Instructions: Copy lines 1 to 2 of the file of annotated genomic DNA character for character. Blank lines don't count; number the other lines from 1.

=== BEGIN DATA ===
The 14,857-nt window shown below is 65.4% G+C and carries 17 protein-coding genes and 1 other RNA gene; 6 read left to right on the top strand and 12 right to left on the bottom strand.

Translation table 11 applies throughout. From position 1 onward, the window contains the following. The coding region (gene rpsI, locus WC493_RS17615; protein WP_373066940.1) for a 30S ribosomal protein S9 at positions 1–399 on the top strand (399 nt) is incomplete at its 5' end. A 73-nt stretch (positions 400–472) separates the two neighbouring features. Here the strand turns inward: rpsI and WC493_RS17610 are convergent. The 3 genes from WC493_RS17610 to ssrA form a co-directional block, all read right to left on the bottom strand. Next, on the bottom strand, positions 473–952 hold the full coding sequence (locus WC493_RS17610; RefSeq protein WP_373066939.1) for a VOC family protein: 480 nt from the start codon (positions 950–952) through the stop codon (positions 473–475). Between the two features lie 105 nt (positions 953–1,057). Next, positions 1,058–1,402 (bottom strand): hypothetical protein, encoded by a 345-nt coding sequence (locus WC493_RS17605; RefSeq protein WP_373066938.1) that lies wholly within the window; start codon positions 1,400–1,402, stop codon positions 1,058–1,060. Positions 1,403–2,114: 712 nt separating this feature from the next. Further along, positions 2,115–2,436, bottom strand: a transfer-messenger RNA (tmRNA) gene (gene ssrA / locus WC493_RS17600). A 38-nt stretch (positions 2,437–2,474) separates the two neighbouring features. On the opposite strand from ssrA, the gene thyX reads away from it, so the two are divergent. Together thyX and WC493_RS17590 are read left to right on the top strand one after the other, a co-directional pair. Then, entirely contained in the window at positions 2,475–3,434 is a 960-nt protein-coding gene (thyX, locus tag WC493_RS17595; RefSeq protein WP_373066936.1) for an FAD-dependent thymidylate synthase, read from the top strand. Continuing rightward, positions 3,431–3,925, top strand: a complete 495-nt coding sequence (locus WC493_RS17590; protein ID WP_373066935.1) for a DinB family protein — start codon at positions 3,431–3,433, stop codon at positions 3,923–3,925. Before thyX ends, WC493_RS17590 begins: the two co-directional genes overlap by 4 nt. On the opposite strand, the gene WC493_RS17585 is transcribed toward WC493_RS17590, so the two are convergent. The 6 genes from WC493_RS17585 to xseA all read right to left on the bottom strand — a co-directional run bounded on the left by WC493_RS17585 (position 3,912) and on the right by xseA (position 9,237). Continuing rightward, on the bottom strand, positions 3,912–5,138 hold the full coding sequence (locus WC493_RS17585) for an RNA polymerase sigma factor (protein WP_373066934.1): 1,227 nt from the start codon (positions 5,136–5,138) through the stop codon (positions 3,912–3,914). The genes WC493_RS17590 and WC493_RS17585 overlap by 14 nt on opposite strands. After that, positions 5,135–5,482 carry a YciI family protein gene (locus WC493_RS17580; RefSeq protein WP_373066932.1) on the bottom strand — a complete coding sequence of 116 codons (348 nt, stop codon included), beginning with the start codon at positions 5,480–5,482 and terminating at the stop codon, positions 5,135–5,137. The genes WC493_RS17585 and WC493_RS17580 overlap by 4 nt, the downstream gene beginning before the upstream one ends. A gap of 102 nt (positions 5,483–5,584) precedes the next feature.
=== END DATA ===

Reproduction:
The 14,857-nt window shown below is 65.4% G+C and carries 17 protein-coding genes and 1 other RNA gene; 6 read left to right on the top strand and 12 right to left on the bottom strand.

Translation table 11 applies throughout. From position 1 onward, the window contains the following. The coding region (gene rpsI, locus WC493_RS17615; protein WP_373066940.1) for a 30S ribosomal protein S9 at positions 1–399 on the top strand (399 nt) is incomplete at its 5' end. A 73-nt stretch (positions 400–472) separates the two neighbouring features. Here the strand turns inward: rpsI and WC493_RS17610 are convergent. The 3 genes from WC493_RS17610 to ssrA form a co-directional block, all read right to left on the bottom strand. Next, on the bottom strand, positions 473–952 hold the full coding sequence (locus WC493_RS17610; RefSeq protein WP_373066939.1) for a VOC family protein: 480 nt from the start codon (positions 950–952) through the stop codon (positions 473–475). Between the two features lie 105 nt (positions 953–1,057). Next, positions 1,058–1,402 (bottom strand): hypothetical protein, encoded by a 345-nt coding sequence (locus WC493_RS17605; RefSeq protein WP_373066938.1) that lies wholly within the window; start codon positions 1,400–1,402, stop codon positions 1,058–1,060. Positions 1,403–2,114: 712 nt separating this feature from the next. Further along, positions 2,115–2,436, bottom strand: a transfer-messenger RNA (tmRNA) gene (gene ssrA / locus WC493_RS17600). A 38-nt stretch (positions 2,437–2,474) separates the two neighbouring features. On the opposite strand from ssrA, the gene thyX reads away from it, so the two are divergent. Together thyX and WC493_RS17590 are read left to right on the top strand one after the other, a co-directional pair. Then, entirely contained in the window at positions 2,475–3,434 is a 960-nt protein-coding gene (thyX, locus tag WC493_RS17595; RefSeq protein WP_373066936.1) for an FAD-dependent thymidylate synthase, read from the top strand. Continuing rightward, positions 3,431–3,925, top strand: a complete 495-nt coding sequence (locus WC493_RS17590; protein ID WP_373066935.1) for a DinB family protein — start codon at positions 3,431–3,433, stop codon at positions 3,923–3,925. Before thyX ends, WC493_RS17590 begins: the two co-directional genes overlap by 4 nt. On the opposite strand, the gene WC493_RS17585 is transcribed toward WC493_RS17590, so the two are convergent. The 6 genes from WC493_RS17585 to xseA all read right to left on the bottom strand — a co-directional run bounded on the left by WC493_RS17585 (position 3,912) and on the right by xseA (position 9,237). Continuing rightward, on the bottom strand, positions 3,912–5,138 hold the full coding sequence (locus WC493_RS17585) for an RNA polymerase sigma factor (protein WP_373066934.1): 1,227 nt from the start codon (positions 5,136–5,138) through the stop codon (positions 3,912–3,914). The genes WC493_RS17590 and WC493_RS17585 overlap by 14 nt on opposite strands. After that, positions 5,135–5,482 carry a YciI family protein gene (locus WC493_RS17580; RefSeq protein WP_373066932.1) on the bottom strand — a complete coding sequence of 116 codons (348 nt, stop codon included), beginning with the start codon at positions 5,480–5,482 and terminating at the stop codon, positions 5,135–5,137. The genes WC493_RS17585 and WC493_RS17580 overlap by 4 nt, the downstream gene beginning before the upstream one ends. A gap of 102 nt (positions 5,483–5,584) precedes the next feature.